This release represents the first public availability of the Xen 3.0 code base and feature set to the broader open source Xen community allowing Xen partners and vendors to now begin perform performance testing and quality assurance, stabilization, and development of their Xen-based offerings. Xen 3.0 will be distributed by the leading enterprise Linux distributors, in Novell’s SUSE Linux Enterprise Server, and Red Hat Enterprise Linux. Sun also recently announced plans to offer paravirtualized Solaris on x64 virtual servers running on Xen.
"AMD is pleased to see the Xen project deliver an extensive feature set in Xen 3.0, one that will exploit the improved performance and memory management provided by the AMD Opteron™ processor," said Joe Menard, corporate vice president, Software Strategy, AMD. "AMD is continuing our collaboration with XenSource by contributing code to ensure support for AMD64 technology in Xen 3.0, and we plan to also provide support to the Xen project for the "Pacifica" virtualization technology that AMD plans to bring to market in the first half of 2006. The Xen project is becoming a strategic component of next-generation datacenter infrastructures because of its near-native performance, security and openness."
"As demand continues to move toward standards-based technologies in the data-center we work in lock-step with partners like XenSource to ensure that our enterprise customers gain access to the best enterprise solutions available," said Judy Chavis, director of business development and global alliances, Dell. "As virtualization continues to be a key enabling technology for Dell's vision of the scalable enterprise we see the addition of an open source solution like Xen 3.0 as a further building block in delivering on the promise of offering our customers standards-based, flexible solutions to managing their enterprise technology needs."
"HP is a leader in helping customers apply virtualization to reduce their costs and become more agile at the same time," said Nick van der Zweep, director of Virtualization and Utility Computing at HP. "HP has been a major contributor to Xen and to efforts to develop an open industry standard for virtualization. HP ProLiant and BladeSystem servers running virtual machines support our goal of providing customers with the latest virtualization technologies, and the port of Xen to the Intel Itanium architecture will continue to expand our customers' options."
“Virtualization will be a ‘killer application’ for all aspects of the enterprise – driving improved security, reliability and manageability,” said Doug Fisher, general manager of Core Software Division at Intel. In addition to hardware virtualization support, Intel has contributed code for 64-bit addressing, an important requirement for enterprise data centers, and is working with XenSource on the development of security features.
"NetApp has long been a supporter of the Xen project," said Patrick Rogers, vice president of Products and Partners at Network Appliance. "NetApp is proud to have contributed the port of the FreeBSD operating system to Xen, as well as to have provided tools to help development and testing. We believe Xen can play an important role both in production data centers and in development and testing environments. In addition to our contributions to the Xen code base, NetApp also works closely with the XenSource team on its storage virtualization roadmap."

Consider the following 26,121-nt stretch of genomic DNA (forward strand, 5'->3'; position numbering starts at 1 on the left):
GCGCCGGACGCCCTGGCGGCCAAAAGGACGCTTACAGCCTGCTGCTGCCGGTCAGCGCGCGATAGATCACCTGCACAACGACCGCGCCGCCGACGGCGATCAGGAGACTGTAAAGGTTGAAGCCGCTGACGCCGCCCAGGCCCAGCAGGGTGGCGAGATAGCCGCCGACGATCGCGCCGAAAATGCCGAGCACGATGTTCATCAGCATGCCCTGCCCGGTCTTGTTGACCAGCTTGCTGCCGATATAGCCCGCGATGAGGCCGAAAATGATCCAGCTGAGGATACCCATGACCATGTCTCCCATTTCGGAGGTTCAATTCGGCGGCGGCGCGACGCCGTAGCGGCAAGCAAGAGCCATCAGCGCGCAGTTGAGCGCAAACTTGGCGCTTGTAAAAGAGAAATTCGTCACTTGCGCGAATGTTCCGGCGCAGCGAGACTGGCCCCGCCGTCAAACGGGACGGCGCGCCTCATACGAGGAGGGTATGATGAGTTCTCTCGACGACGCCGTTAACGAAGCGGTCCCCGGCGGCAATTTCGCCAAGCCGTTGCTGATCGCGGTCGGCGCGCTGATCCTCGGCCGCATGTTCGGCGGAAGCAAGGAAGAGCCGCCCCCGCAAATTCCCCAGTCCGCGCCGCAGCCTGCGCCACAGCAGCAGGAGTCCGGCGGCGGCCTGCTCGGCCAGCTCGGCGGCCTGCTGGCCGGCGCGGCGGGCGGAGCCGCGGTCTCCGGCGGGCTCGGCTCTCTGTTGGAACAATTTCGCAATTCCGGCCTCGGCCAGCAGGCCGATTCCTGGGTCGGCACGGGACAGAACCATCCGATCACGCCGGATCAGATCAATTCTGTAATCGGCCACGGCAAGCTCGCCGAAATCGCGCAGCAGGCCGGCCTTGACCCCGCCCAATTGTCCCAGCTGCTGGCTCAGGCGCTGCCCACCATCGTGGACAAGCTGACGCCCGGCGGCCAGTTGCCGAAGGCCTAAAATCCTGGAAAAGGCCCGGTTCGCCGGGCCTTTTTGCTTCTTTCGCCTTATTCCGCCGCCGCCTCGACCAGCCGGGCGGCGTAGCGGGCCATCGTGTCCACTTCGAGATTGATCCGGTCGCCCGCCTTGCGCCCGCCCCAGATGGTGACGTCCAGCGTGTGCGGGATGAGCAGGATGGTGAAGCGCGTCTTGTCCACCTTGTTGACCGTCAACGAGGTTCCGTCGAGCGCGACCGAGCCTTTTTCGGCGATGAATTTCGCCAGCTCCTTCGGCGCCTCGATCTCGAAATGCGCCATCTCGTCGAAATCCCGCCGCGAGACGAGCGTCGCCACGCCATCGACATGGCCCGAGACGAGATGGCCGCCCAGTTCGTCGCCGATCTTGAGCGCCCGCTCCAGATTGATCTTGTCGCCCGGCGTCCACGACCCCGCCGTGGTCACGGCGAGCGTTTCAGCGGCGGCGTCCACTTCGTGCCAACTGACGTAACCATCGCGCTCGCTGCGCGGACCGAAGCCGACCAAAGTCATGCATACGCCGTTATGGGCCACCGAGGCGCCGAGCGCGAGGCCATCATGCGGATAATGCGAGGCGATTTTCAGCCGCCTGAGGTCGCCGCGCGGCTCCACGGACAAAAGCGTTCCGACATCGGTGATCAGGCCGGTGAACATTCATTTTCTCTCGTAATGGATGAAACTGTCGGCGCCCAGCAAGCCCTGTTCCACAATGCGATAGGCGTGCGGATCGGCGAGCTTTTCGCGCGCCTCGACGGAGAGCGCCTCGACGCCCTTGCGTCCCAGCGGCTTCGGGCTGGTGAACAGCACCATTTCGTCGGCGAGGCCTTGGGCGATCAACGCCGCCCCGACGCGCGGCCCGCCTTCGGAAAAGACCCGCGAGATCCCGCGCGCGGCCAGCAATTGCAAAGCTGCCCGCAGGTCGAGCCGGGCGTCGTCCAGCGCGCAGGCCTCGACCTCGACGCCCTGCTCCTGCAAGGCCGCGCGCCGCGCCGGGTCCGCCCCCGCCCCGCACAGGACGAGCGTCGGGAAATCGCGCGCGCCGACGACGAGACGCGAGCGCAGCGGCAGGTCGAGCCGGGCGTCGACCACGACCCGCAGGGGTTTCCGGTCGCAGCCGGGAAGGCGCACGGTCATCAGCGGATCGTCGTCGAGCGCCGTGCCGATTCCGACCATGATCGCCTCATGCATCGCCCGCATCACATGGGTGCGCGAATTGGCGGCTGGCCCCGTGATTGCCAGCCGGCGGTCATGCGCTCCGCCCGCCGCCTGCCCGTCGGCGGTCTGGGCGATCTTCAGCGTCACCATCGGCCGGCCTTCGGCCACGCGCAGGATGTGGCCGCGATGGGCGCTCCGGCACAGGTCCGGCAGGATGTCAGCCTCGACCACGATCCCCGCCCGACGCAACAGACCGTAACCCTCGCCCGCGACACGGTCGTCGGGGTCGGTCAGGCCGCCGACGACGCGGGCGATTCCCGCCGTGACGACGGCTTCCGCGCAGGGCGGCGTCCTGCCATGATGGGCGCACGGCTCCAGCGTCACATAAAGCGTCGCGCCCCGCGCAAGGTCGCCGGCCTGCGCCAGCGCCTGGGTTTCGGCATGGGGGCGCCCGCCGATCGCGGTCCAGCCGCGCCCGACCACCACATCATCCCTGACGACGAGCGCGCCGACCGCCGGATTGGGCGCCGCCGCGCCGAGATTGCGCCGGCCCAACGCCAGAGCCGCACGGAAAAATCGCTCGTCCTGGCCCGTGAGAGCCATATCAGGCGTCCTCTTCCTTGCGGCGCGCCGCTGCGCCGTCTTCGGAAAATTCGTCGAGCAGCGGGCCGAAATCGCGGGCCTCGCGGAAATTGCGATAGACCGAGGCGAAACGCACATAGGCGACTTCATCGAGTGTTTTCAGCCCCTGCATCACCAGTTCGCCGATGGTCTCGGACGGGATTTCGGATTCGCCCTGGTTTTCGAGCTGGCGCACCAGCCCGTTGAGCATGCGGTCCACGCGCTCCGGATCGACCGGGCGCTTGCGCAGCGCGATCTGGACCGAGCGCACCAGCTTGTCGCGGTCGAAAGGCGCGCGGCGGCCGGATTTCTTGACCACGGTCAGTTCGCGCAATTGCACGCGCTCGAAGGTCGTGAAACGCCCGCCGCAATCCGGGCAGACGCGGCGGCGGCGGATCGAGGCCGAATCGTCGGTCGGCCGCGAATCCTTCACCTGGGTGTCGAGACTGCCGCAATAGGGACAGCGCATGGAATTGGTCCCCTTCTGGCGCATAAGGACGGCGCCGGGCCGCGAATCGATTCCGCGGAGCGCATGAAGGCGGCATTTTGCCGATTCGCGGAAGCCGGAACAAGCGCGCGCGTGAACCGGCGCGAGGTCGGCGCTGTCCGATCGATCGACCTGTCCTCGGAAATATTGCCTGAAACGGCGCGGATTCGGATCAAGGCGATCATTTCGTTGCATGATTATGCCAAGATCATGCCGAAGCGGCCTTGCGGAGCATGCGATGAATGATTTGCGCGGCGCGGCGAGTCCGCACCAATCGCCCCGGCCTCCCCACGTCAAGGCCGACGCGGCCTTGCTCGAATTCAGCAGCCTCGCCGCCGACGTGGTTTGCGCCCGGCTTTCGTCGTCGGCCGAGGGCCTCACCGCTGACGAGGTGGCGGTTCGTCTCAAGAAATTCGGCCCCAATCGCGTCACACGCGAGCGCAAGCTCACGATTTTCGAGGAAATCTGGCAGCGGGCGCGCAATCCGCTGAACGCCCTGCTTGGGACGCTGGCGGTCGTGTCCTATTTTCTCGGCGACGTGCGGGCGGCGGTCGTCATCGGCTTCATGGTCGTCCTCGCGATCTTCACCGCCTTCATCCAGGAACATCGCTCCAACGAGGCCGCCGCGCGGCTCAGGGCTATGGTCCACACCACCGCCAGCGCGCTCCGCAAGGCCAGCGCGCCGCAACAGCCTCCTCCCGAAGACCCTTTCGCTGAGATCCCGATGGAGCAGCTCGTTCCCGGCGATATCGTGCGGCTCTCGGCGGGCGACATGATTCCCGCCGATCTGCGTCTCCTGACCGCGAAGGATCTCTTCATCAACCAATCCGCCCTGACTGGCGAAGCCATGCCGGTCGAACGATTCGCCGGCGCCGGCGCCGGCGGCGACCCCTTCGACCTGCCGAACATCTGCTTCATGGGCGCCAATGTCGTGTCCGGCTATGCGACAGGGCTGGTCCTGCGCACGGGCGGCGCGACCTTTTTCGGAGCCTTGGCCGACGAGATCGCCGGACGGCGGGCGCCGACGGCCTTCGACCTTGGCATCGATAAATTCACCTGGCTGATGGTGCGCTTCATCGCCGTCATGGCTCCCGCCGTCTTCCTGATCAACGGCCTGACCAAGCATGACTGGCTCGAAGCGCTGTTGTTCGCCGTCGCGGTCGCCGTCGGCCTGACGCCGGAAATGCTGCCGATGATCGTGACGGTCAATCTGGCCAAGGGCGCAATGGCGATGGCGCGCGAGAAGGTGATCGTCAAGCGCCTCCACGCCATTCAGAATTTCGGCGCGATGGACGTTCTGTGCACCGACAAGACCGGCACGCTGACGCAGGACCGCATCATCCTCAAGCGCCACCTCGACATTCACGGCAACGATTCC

"Novell was first to ship Xen in SUSE Linux 9.3, and Xen 3.0 will be a key technology in SUSE Linux Enterprise Server," said David Patrick, Novell vice president and general manager of Linux, Open Source Platforms and Services. "Virtualization is a key requirement for enterprise data centers, and we have provided critical testing and quality assurance for Xen 3.0 as well as deep kernel integration to ensure customers can take full advantage of Xen's virtualization capabilities on Linux."
"Red Hat recently announced that it will integrate and support Xen 3.0 virtualization in the upcoming Red Hat Enterprise Linux release, which is expected to ship by the end of 2006", said Brian Stevens, CTO, Red Hat Inc. "Prior to that, Xen will be available in Fedora Core 5, and we are working closely with the XenSource team to ensure a smooth inclusion in the Red Hat release process. Virtualization should be available on every server, and Xen-based virtualization offers a high performance solution that will allow users to dynamically provision new instances of Linux servers across a grid, or within a single OS instance. Our goal is to be pervasive and disruptive and we don't want to treat Xen as niche." Red Hat has been a significant contributor to Xen 3.0, and recently announced that they would assist XenSource with upstreaming the Xen paravirtualization patches into kernel.org.
"Sun is a fierce advocate and supporter of open source technology and open source communities. And we believe that the future of systems software infrastructure can be found in innovative technologies such as Xen, an open source technology that provides the ability to move a running pure-virtual domain from machine to machine with almost imperceptible down-time," said Dr. Tim Marsland, distinguished engineer and CTO of Operating Platforms at Sun Microsystems. "Sun engineers have been working with XenSource engineers on porting Solaris to the Xen APIs. In addition, Xen 3.0 has some important new capabilities that we've recently been exploring in our work on paravirtualized Solaris for x64 systems. Sun recently announced that in 2006, we plan to offer our customers the combined power of Solaris 10's advanced technologies such as Predictive Self-Healing, DTrace, ZFS and Containers with the efficient virtualization capabilities of Xen."